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Proving {x^2} & {-n} do not converge.

  1. Sep 9, 2010 #1
    1. The problem statement, all variables and given/known data

    Prove the sequences [tex]\left\{ n^{2} \right} _{n \in N}[/tex] and [tex]\left{ -n \right}_{n \in N}[/tex] do not converge.

    2. Relevant equations

    lim n^2 = a
    lim -n = b

    3. The attempt at a solution

    If n^2 converges, then for all epsilon > 0, there is an N s.t. |n^2 - a| < epsilon for all n > N.

    If -n converges, then for all epsilon > 0, there is an N s.t. |-n - b| < epsilon for all n > N.

    I assume I could use the triangle inequality possibly.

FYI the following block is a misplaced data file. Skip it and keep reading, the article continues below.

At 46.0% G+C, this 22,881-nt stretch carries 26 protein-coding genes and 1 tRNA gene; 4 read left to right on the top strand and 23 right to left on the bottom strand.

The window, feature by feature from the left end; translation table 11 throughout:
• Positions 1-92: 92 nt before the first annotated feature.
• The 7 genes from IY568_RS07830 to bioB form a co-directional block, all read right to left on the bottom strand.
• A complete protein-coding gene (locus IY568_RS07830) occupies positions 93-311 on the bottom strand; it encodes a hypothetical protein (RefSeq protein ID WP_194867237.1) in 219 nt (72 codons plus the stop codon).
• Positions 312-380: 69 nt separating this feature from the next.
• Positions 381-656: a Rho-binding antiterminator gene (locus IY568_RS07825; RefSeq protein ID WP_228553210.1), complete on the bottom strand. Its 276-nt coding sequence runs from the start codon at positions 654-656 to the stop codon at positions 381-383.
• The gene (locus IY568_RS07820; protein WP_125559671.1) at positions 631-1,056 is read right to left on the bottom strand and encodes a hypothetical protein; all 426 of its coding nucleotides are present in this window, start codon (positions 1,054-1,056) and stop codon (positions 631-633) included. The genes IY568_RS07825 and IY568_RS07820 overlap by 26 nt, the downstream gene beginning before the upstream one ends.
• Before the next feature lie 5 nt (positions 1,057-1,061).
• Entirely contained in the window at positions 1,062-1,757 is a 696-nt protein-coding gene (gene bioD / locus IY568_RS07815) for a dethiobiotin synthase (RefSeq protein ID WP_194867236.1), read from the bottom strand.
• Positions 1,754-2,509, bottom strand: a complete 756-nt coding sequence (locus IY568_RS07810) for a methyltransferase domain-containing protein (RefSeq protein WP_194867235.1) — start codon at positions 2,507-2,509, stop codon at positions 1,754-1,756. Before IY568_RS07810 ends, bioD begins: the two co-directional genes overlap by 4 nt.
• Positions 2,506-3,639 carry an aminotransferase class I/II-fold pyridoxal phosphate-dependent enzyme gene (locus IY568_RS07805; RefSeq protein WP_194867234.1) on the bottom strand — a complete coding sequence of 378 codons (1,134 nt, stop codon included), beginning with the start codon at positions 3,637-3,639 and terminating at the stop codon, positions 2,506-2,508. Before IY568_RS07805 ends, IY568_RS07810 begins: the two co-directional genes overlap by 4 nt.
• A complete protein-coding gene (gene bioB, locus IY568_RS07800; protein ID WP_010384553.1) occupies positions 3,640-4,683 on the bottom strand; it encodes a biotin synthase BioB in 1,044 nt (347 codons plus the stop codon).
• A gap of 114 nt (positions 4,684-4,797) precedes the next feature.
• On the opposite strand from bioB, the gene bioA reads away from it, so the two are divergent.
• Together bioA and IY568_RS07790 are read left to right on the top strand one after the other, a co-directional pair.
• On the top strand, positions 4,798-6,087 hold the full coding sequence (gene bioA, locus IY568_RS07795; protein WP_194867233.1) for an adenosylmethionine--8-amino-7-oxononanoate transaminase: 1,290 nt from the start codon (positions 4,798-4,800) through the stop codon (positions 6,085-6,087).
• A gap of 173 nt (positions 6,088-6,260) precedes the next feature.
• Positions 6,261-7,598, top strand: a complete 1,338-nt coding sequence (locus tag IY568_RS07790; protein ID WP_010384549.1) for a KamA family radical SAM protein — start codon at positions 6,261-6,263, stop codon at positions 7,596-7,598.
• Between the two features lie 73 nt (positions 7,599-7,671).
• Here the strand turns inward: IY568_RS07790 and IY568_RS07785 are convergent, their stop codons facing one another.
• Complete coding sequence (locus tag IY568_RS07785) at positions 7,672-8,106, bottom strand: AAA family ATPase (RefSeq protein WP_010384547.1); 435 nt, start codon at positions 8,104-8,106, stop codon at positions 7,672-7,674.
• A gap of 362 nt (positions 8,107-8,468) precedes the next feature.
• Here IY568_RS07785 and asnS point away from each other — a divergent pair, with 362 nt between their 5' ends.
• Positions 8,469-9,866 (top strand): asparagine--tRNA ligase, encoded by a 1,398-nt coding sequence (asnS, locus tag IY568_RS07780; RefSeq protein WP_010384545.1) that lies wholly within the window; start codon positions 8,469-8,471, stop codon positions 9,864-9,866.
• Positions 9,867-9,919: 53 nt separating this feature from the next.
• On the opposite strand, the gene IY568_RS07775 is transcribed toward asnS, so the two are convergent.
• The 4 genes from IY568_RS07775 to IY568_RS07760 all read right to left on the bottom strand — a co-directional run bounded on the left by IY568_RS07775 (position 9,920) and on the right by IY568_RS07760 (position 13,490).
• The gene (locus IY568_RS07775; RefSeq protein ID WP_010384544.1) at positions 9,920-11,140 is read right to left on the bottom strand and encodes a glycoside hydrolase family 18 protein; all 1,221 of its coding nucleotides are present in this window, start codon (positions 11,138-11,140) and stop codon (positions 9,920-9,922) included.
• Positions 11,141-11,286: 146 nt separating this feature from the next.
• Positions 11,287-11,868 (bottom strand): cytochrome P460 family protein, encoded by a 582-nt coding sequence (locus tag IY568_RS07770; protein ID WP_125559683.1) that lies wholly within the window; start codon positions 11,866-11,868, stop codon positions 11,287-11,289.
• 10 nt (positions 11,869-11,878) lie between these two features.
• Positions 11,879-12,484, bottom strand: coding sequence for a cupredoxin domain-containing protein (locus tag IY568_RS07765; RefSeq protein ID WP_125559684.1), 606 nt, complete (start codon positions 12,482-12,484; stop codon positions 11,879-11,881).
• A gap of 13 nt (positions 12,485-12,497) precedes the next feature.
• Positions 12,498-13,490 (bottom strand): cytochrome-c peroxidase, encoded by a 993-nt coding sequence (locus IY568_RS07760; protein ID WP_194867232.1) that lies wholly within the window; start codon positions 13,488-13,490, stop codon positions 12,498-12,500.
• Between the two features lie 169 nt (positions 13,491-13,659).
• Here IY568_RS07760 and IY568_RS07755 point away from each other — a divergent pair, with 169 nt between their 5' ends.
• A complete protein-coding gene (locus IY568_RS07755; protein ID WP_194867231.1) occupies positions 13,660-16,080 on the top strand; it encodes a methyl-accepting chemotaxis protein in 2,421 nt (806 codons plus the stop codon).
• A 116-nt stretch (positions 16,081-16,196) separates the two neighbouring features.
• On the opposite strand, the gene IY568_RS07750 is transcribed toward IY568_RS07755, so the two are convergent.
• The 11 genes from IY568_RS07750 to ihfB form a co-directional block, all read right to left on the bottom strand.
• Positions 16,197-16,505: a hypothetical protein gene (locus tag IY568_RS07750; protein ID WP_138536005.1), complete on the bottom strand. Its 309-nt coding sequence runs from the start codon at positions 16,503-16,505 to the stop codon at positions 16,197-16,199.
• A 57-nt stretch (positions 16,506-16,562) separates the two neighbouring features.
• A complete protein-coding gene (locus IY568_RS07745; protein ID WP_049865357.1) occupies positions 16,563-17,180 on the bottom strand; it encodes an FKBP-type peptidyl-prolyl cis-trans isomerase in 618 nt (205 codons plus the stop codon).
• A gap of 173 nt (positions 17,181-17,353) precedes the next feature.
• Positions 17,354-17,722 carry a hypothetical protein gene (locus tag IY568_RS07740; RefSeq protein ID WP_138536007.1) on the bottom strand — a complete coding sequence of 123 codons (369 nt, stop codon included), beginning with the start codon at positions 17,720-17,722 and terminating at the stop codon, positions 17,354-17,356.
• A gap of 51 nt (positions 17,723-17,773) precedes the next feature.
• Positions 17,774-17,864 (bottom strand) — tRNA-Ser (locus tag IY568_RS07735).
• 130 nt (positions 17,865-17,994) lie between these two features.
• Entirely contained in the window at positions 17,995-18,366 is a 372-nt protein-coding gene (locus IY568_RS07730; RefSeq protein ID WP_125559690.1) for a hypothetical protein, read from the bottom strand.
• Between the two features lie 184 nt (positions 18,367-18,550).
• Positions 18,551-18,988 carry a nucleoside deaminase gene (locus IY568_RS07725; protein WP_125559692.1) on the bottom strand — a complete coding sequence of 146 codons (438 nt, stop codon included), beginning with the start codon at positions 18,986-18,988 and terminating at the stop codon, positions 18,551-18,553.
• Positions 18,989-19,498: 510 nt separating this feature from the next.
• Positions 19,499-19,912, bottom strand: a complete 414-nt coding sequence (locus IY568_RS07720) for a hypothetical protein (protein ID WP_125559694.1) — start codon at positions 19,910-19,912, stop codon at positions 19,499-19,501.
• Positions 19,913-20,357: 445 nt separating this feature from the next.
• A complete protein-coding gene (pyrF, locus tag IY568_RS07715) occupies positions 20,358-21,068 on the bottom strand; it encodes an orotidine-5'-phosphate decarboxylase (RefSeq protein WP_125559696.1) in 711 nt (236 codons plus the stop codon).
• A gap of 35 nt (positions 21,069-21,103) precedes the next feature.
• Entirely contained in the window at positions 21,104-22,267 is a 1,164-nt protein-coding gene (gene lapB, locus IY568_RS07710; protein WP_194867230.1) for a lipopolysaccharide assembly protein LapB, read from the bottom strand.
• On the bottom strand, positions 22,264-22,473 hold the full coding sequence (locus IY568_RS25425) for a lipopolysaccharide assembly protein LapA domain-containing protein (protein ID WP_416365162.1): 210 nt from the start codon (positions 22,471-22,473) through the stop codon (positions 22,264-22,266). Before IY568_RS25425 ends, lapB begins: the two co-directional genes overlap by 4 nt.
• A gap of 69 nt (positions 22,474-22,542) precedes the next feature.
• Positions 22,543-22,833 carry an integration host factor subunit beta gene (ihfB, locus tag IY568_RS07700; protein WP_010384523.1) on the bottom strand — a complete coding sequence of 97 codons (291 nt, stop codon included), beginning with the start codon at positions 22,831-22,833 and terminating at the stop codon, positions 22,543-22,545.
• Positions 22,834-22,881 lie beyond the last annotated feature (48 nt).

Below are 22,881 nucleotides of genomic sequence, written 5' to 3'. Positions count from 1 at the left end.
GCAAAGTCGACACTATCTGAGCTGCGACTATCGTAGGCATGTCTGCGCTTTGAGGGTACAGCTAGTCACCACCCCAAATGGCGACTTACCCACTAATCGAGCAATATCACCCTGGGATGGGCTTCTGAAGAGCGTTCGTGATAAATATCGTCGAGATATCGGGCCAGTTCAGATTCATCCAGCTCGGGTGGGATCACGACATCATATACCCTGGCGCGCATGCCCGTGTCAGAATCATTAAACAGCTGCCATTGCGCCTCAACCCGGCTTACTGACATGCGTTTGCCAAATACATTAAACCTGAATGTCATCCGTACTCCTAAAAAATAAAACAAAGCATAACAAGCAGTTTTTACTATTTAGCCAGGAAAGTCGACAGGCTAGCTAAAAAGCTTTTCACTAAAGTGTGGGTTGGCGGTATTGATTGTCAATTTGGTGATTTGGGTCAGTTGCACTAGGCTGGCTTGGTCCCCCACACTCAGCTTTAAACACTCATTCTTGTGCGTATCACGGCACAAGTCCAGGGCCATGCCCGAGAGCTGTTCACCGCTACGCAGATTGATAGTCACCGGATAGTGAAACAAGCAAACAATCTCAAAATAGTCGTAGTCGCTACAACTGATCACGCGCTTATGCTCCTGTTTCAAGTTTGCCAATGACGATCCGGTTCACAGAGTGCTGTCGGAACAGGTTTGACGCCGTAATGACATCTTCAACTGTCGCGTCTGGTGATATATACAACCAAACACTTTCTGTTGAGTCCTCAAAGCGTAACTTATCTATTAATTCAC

2. jcsd
  3. Sep 9, 2010 #2

    jgens

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    Gold Member

    Why not just pick some concrete value for [itex]\varepsilon[/itex] (say, 1) and derive a contradiction?
     
  4. Sep 9, 2010 #3

    hunt_mat

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    Homework Helper

    If a sequence diverges then there is an M>0 thuch that when [tex]n>N[/tex] then [tex]|a_{n}|\geqslant M[/tex]. Can you do this for the sequences you have?
     
  5. Sep 9, 2010 #4

    HallsofIvy

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    Be carful. In general a sequence "diverges" as long as it does not converge. That is very different from "diverges to infinity" or "diverges to negative infinity". The sequence 1, 2, 1, 2, 1, 2, ..., diverges but does NOT satify the condition you give.
     
  6. Sep 10, 2010 #5

    hunt_mat

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    But in the context here the definition of diverges to infinity is the correct one to use.
     
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